Resident Evil 4 remake: every console version tested

March 25, 2023
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Resident Evil 4 is perhaps the most highly anticipated remake of the year – and it’s not hard to see why, promising a full redesign of a highly decorated game with a ton of new content and reworked mechanics. It’s an excellent-looking game too with fine-grained indirect lighting and attractive artwork. However, recent Resident Evil titles have suffered from awkward configurations on consoles with uncapped frame-rates and unimpressive ray tracing support. The RE Engine itself is powerful enough, but the deployment of its high-end features has raised some questions. So is Resident Evil 4 a step up from those prior efforts or does it repeat the sins of the past?

This is a technically dense game with a lot of interesting and bizarre technical minutiae, so let’s try to keep it brisk. All current-gen consoles pack a frame-rate mode and a resolution mode, plus some other toggles that we’ll address shortly. Both options target 60fps but image quality differs quite a bit – and not really in the ways that you’d expect. Series X, for its part, is pretty well-behaved.The frame-rate mode hits roughly 1800p and the resolution mode comes in at 2160p. The game appears to use a form of reconstruction to hit that output – very likely checkerboarding, based on the game’s artifact patterns and the use of the technique in recent RE Engine games – and the results here are serviceable. The resolution mode is a bit clearer, though both options hold up pretty similarly at a typical viewing distance, especially given the dark and low-contrast game content which tends to suit a less precise look just fine.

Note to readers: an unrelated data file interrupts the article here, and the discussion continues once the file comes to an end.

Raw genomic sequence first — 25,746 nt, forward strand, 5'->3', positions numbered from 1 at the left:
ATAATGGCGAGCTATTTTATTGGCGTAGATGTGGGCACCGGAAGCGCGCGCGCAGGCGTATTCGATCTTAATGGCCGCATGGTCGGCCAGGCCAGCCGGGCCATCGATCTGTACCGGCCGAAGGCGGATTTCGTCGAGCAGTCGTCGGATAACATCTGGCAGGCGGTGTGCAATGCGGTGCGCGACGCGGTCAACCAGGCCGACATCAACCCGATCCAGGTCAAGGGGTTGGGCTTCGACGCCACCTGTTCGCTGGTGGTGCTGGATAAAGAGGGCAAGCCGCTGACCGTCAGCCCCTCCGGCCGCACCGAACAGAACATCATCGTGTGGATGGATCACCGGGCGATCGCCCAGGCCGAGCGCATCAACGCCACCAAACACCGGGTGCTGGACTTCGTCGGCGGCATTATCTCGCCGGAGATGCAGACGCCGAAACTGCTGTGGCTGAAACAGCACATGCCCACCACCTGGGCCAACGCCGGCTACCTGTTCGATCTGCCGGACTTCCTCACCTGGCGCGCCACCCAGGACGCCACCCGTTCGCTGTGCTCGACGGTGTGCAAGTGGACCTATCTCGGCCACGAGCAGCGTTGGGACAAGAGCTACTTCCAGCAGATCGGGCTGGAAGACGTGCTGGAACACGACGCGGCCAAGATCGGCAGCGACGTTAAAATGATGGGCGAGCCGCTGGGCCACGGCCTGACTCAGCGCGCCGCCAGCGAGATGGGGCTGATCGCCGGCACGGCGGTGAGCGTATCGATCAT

The PS5 looks substantially blurrier in head-to-heads relative to Series X, although curiously, pixel counts in frame-rate mode actually seem higher, coming in at around 1944p, while the resolution mode clocks in at the same 2160p as its Xbox equivalent, again with checkerboarding engaged. Across opaque surfaces, the game has a slightly smeary representation of fine detail across both visual modes. More concerning though is the breakup on transparencies – when Leon’s hair is moving, for instance, it has an aliased, half-resolution look, while Series X stays relatively coherent and free of jagged edges.

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